Childhood influences mould our beings for life. Positive experiences in sport mould us and the society in which we live. The reverse applies when young people’s formative years are traumatic, uncertain or abusive.
Women, such as Michelle Ferris, World Champion, Olympic and World Masters Games medallist, who declare their sexuality, are most often treated well by their locker room peers. Females tend to be accepted and respected for their performance as equals regardless of their sexuality, according to Canadian researcher Guyliane Demers.
Males are generally terrified of the consequences of coming out: rejection by coaches, negativity by team mates, fear of failure being seen as failure because I’m gay, not because of my performance. The contradiction is that to be one of the boys is by definition to be homophobic. Some young gay athletes react violently to gays and lesbians in an attempt to be part of the pack, according to sports sociologist T.J. Curry.
Matthew Mitcham will represent Australia in platform diving, having just scored four perfect 10s in the trials in Fort Lauderdale, Florida. Twenty-year-old Mitcham retired as a teenager suffering depression and emotional burn-out, it was revealed this week in The Sydney Morning Herald.
Negative energy impacts on us all and affects daily life. It was the support of his partner Lachlan, coaching staff and mentors who have worked the miraculous turn-around in this Beijing medal hopeful.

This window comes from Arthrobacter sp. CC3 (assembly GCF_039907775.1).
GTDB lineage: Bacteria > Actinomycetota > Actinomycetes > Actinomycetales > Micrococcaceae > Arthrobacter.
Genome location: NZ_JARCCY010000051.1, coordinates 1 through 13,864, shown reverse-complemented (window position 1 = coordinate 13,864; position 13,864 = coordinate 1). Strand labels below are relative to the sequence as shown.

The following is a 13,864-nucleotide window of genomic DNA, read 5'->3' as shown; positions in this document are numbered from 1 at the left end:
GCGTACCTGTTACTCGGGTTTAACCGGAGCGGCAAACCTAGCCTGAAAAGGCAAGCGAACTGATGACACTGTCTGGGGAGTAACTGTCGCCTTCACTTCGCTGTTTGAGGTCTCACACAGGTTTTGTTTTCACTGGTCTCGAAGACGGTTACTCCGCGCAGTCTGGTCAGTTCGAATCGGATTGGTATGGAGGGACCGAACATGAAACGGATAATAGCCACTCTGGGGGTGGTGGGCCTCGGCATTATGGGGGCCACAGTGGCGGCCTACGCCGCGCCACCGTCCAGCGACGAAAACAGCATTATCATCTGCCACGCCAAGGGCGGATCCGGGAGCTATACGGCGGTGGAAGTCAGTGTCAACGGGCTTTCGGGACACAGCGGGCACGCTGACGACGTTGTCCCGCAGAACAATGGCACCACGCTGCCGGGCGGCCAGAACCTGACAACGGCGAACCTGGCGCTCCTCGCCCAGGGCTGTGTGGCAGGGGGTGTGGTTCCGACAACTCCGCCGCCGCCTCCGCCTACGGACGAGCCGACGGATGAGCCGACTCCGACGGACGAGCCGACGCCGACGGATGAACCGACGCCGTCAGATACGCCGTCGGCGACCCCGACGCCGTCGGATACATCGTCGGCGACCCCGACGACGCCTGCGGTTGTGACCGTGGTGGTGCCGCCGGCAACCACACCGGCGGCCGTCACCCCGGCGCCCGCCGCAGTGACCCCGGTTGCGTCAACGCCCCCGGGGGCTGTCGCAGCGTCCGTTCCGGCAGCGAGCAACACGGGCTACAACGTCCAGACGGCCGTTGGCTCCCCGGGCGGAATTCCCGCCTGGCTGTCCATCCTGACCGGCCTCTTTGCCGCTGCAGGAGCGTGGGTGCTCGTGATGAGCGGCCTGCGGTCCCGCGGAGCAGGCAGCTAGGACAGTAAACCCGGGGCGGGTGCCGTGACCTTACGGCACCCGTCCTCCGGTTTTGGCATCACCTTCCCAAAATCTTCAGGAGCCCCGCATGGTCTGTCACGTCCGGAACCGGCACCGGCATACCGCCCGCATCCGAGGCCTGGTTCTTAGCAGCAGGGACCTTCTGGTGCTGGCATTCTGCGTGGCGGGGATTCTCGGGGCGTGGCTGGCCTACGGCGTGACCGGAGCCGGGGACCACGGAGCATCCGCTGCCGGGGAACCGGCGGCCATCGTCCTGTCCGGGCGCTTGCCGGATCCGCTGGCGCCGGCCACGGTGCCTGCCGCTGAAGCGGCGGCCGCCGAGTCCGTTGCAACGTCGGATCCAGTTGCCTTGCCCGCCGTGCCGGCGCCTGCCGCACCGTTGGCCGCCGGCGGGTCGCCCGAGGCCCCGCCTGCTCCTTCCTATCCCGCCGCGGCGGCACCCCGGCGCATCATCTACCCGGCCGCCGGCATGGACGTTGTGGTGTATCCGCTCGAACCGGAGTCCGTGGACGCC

The type of people we become is based on the choices we make. In any situation we have two -“ a right one and a wrong one. We know which is which, and consequences of our choices determine the pathway our lives will eventually follow.
Children who experience negative sporting experiences can blame poor quality or Old School teachers who punish rather than encourage. Game experiences introduced at a young age may cause irreparable psychological or physical injury. Terminology such as danger or too hard can confirm a person’s lack of belief in themselves, the exact opposite of what quality sporting experience should develop. Physical and psychological effects may be immeasurable, harmful, habit-forming, unacceptable in society, and even illegal. Quality sporting friendships often form lifelong bonds based on a common interest.
If young athletes are exposed conscientiously to a positive sports reality they mature feeling positive, safe, appreciated, loved and valued. These values form protective armour when one makes choices badly in later life.
Escape the psychological warfare, damaging influences, drugs, the wrong crowd, negative relationship experiences, pressure from work, the stress of financial management or even your home life by joining one of Team Sydney’s member sports teams.
You are always welcome in gay and lesbian sport: www.teamsydney.org.au.